… There’s this old-guard thing going on with it that may never get past it. It’s almost like a Viking mentality or something. But it’s OK, because there’s plenty of artists and groups that are doing well in their own subgenres and communities that don’t need to participate in that world.
… There’s a lot of aggression involved in metal. It’s an expression of anger, a lot of it. A lot of these bands, it really is kind of a wall of, hit us over the head with this sound. There’s different versions of metal that cover a wide [spread] of emotions, but definitely at the root of it is this visceral aggression. That not channeled constructively in a young person that has their own internalized homophobia issues, it’s going to manifest, and suddenly, [they think], “This rock guy, wait, you’re not allowed to be a voice in metal.”
With the ignorance, you have this stereotype of a gay man being perhaps a feminine character, and it couldn’t be further from the truth. There is that [dynamic] in the community, but there’s the other extreme as well. I could take you to where’s it’s all just trucker guys, and they’re all gay. They’re drinking beer and making hot dogs.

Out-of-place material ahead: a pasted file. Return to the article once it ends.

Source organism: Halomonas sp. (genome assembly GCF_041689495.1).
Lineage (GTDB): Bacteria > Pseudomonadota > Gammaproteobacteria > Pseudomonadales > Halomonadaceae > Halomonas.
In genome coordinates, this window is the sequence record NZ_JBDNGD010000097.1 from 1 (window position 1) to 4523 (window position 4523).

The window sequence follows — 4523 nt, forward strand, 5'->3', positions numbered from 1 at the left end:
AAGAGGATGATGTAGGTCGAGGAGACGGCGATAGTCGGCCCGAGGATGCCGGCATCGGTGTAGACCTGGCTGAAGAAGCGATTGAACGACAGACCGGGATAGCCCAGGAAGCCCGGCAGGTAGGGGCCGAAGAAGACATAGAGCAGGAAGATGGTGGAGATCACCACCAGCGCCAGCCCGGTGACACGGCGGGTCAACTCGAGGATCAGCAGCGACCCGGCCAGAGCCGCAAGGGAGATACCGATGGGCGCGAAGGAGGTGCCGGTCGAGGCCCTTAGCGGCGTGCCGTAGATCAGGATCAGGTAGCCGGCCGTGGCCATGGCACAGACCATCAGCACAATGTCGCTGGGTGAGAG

What can be done to improve inclusiveness?
Dillinger Escape Plan was very outspoken against anti-LGBT-biased stuff, a really pro-gay rights voice in their scene … You need people who have respectable voices in the community. Henry Rollins is outspoken as an LGBT advocate. That’s pretty cool. That’s what makes a big difference, because so many of these people, especially the more ignorant, are looking to these people as voices for instruction, for guidance. These artists become kind of their role models, in a sense … You have to speak out everywhere when it’s happening. Otherwise, it just gets perpetuated.